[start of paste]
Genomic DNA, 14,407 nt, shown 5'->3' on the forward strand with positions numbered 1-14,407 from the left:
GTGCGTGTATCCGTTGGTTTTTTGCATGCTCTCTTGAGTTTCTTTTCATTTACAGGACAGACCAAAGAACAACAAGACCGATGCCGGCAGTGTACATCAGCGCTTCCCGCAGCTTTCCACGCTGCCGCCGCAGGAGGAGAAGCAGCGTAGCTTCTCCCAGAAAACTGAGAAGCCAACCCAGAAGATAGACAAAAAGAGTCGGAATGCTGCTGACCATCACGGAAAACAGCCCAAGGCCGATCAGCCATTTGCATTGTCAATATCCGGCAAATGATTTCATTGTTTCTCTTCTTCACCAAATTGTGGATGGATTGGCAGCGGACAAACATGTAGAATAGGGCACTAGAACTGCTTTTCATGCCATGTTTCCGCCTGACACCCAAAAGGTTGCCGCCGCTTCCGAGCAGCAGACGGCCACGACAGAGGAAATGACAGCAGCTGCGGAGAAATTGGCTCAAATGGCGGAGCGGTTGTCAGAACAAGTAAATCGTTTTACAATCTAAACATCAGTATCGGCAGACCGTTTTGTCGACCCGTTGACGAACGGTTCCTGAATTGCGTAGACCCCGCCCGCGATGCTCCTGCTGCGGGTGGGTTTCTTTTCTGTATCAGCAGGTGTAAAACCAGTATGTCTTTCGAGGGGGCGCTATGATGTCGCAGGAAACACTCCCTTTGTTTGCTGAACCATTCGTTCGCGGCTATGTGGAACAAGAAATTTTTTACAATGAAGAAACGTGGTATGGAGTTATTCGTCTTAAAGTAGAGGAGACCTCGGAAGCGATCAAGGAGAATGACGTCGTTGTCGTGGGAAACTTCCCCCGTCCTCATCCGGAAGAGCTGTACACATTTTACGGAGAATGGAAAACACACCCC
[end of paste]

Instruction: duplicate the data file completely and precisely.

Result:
Genomic DNA, 14,407 nt, shown 5'->3' on the forward strand with positions numbered 1-14,407 from the left:
GTGCGTGTATCCGTTGGTTTTTTGCATGCTCTCTTGAGTTTCTTTTCATTTACAGGACAGACCAAAGAACAACAAGACCGATGCCGGCAGTGTACATCAGCGCTTCCCGCAGCTTTCCACGCTGCCGCCGCAGGAGGAGAAGCAGCGTAGCTTCTCCCAGAAAACTGAGAAGCCAACCCAGAAGATAGACAAAAAGAGTCGGAATGCTGCTGACCATCACGGAAAACAGCCCAAGGCCGATCAGCCATTTGCATTGTCAATATCCGGCAAATGATTTCATTGTTTCTCTTCTTCACCAAATTGTGGATGGATTGGCAGCGGACAAACATGTAGAATAGGGCACTAGAACTGCTTTTCATGCCATGTTTCCGCCTGACACCCAAAAGGTTGCCGCCGCTTCCGAGCAGCAGACGGCCACGACAGAGGAAATGACAGCAGCTGCGGAGAAATTGGCTCAAATGGCGGAGCGGTTGTCAGAACAAGTAAATCGTTTTACAATCTAAACATCAGTATCGGCAGACCGTTTTGTCGACCCGTTGACGAACGGTTCCTGAATTGCGTAGACCCCGCCCGCGATGCTCCTGCTGCGGGTGGGTTTCTTTTCTGTATCAGCAGGTGTAAAACCAGTATGTCTTTCGAGGGGGCGCTATGATGTCGCAGGAAACACTCCCTTTGTTTGCTGAACCATTCGTTCGCGGCTATGTGGAACAAGAAATTTTTTACAATGAAGAAACGTGGTATGGAGTTATTCGTCTTAAAGTAGAGGAGACCTCGGAAGCGATCAAGGAGAATGACGTCGTTGTCGTGGGAAACTTCCCCCGTCCTCATCCGGAAGAGCTGTACACATTTTACGGAGAATGGAAAACACACCCC